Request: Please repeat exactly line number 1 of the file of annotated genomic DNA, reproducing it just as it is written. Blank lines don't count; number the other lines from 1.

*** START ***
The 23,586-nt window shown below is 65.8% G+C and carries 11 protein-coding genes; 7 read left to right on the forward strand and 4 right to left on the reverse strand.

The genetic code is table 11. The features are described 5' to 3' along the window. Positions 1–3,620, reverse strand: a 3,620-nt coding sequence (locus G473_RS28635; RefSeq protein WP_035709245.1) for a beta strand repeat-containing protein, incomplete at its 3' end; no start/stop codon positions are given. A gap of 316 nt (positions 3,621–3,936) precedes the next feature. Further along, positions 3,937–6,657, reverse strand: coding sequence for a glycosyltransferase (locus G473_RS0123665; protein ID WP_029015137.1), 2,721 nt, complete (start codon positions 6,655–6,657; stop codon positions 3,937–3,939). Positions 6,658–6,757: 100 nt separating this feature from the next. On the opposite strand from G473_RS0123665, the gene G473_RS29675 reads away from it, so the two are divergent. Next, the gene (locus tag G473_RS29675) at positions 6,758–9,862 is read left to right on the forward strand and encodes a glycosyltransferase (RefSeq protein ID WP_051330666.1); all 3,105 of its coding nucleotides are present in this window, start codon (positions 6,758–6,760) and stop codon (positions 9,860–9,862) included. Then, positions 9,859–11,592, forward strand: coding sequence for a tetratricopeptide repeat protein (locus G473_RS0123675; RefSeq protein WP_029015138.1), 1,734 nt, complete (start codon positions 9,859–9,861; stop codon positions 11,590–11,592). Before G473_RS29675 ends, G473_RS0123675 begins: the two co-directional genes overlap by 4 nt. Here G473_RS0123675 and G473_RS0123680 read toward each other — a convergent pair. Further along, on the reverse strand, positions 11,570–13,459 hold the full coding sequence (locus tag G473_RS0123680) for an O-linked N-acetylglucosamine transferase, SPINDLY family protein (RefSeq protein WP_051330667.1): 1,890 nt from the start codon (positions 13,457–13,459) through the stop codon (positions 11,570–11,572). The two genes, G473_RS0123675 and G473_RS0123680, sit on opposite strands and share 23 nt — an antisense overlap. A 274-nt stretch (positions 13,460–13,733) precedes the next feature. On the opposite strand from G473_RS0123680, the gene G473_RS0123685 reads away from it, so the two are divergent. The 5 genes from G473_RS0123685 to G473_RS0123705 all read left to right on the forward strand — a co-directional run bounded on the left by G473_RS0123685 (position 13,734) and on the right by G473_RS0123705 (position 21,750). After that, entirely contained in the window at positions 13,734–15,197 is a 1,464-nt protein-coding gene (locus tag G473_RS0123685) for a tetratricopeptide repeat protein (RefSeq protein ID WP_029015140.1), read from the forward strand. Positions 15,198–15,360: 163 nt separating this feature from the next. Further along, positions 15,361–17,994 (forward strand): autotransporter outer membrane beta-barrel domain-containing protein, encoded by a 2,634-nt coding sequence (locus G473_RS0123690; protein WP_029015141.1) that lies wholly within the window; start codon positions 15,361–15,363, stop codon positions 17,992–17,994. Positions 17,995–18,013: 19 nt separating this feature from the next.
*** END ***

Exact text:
The 23,586-nt window shown below is 65.8% G+C and carries 11 protein-coding genes; 7 read left to right on the forward strand and 4 right to left on the reverse strand.